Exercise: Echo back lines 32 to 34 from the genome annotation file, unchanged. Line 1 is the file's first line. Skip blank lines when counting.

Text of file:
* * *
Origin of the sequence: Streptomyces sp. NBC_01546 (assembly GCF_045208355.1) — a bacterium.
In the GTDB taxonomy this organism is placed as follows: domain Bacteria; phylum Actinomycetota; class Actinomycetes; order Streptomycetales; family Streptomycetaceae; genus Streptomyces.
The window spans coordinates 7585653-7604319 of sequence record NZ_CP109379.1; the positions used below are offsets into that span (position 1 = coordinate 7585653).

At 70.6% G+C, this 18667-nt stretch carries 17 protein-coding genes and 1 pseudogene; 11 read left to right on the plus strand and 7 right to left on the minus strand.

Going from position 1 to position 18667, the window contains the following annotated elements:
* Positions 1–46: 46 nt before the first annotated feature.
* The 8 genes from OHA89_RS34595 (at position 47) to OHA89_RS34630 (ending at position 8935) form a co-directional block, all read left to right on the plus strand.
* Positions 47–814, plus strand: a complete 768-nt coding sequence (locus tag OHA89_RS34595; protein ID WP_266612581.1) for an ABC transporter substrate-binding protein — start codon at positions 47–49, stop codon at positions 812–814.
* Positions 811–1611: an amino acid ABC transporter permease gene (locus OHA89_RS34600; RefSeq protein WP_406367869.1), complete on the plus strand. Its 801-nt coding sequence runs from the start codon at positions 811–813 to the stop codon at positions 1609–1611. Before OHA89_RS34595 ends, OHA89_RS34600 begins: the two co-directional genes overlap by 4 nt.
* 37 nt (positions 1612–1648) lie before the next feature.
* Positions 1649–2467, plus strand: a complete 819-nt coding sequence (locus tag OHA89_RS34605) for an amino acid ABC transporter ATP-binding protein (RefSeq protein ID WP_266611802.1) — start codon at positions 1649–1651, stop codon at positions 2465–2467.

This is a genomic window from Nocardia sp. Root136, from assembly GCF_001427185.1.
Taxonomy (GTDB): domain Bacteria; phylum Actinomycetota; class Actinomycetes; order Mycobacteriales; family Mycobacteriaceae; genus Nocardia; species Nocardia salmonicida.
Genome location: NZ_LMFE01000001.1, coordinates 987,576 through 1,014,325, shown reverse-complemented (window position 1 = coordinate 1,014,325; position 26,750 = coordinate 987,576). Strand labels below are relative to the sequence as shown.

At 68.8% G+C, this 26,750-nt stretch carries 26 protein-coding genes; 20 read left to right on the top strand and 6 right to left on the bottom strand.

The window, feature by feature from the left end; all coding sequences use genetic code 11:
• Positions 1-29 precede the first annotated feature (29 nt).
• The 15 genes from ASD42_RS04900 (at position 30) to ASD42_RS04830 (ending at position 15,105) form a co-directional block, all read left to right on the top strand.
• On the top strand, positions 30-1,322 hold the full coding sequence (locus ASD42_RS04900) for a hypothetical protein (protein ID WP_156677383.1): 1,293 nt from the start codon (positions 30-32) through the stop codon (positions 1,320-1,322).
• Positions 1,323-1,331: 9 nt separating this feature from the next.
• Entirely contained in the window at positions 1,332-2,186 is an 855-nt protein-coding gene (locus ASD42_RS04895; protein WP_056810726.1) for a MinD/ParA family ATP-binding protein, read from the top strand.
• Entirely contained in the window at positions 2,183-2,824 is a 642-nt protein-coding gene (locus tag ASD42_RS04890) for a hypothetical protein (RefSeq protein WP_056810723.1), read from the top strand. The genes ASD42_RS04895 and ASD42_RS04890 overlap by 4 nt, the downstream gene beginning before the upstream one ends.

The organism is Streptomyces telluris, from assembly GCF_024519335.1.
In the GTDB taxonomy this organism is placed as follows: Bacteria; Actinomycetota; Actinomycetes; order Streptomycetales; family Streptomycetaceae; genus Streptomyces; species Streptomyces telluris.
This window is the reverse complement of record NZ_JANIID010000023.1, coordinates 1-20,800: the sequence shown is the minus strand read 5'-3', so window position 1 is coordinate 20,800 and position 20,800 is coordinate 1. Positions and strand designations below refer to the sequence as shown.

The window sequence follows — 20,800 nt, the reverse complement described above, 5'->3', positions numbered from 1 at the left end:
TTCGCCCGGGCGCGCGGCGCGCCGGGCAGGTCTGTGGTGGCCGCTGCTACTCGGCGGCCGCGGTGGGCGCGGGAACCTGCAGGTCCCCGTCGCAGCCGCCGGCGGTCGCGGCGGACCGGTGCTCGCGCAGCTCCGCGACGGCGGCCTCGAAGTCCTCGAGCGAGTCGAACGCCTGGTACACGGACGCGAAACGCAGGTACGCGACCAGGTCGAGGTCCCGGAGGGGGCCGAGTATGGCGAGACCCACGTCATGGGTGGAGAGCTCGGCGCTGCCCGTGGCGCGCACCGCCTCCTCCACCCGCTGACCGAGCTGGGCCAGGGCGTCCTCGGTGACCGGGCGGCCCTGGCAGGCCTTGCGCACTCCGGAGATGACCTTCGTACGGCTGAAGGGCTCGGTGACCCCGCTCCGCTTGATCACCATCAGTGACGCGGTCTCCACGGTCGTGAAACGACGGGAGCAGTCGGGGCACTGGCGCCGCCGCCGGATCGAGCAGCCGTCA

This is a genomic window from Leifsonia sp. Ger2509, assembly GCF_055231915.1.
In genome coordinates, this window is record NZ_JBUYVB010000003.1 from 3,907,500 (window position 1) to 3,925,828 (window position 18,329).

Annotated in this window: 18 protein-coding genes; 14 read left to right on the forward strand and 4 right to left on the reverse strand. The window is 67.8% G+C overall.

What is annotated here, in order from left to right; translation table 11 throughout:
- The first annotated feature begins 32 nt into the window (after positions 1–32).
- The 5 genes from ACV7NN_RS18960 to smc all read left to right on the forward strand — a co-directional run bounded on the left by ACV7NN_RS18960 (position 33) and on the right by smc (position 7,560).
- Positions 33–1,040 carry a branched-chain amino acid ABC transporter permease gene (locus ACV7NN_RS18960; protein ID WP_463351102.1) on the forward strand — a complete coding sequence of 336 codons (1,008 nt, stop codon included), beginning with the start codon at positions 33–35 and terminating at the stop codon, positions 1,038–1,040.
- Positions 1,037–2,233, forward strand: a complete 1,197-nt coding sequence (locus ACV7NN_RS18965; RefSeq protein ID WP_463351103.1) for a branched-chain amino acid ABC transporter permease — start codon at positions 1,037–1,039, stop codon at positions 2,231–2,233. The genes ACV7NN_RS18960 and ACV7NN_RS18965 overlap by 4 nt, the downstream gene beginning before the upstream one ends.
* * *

- The first annotated feature begins 32 nt into the window (after positions 1–32).
- The 5 genes from ACV7NN_RS18960 to smc all read left to right on the forward strand — a co-directional run bounded on the left by ACV7NN_RS18960 (position 33) and on the right by smc (position 7,560).
- Positions 33–1,040 carry a branched-chain amino acid ABC transporter permease gene (locus ACV7NN_RS18960; protein ID WP_463351102.1) on the forward strand — a complete coding sequence of 336 codons (1,008 nt, stop codon included), beginning with the start codon at positions 33–35 and terminating at the stop codon, positions 1,038–1,040.